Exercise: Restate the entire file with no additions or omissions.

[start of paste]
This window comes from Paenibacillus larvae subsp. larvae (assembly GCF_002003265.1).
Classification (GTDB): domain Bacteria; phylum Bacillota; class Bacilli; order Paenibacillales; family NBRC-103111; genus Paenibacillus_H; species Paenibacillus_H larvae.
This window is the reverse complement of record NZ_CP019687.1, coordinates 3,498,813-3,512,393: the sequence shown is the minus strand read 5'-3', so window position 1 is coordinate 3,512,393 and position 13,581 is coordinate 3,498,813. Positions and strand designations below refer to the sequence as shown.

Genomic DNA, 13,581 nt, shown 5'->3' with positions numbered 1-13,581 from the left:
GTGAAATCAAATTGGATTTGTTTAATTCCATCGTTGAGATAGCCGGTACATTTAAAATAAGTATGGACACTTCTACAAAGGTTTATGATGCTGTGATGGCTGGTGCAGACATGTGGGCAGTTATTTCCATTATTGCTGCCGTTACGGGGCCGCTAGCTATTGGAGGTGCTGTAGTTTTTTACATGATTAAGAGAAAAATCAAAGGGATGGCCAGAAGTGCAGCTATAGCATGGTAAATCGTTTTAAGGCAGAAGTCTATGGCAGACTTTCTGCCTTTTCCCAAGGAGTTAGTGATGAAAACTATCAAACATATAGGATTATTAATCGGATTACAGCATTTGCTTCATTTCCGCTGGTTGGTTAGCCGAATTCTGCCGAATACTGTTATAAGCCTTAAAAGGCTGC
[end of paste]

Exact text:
This window comes from Paenibacillus larvae subsp. larvae (assembly GCF_002003265.1).
Classification (GTDB): domain Bacteria; phylum Bacillota; class Bacilli; order Paenibacillales; family NBRC-103111; genus Paenibacillus_H; species Paenibacillus_H larvae.
This window is the reverse complement of record NZ_CP019687.1, coordinates 3,498,813-3,512,393: the sequence shown is the minus strand read 5'-3', so window position 1 is coordinate 3,512,393 and position 13,581 is coordinate 3,498,813. Positions and strand designations below refer to the sequence as shown.

Genomic DNA, 13,581 nt, shown 5'->3' with positions numbered 1-13,581 from the left:
GTGAAATCAAATTGGATTTGTTTAATTCCATCGTTGAGATAGCCGGTACATTTAAAATAAGTATGGACACTTCTACAAAGGTTTATGATGCTGTGATGGCTGGTGCAGACATGTGGGCAGTTATTTCCATTATTGCTGCCGTTACGGGGCCGCTAGCTATTGGAGGTGCTGTAGTTTTTTACATGATTAAGAGAAAAATCAAAGGGATGGCCAGAAGTGCAGCTATAGCATGGTAAATCGTTTTAAGGCAGAAGTCTATGGCAGACTTTCTGCCTTTTCCCAAGGAGTTAGTGATGAAAACTATCAAACATATAGGATTATTAATCGGATTACAGCATTTGCTTCATTTCCGCTGGTTGGTTAGCCGAATTCTGCCGAATACTGTTATAAGCCTTAAAAGGCTGC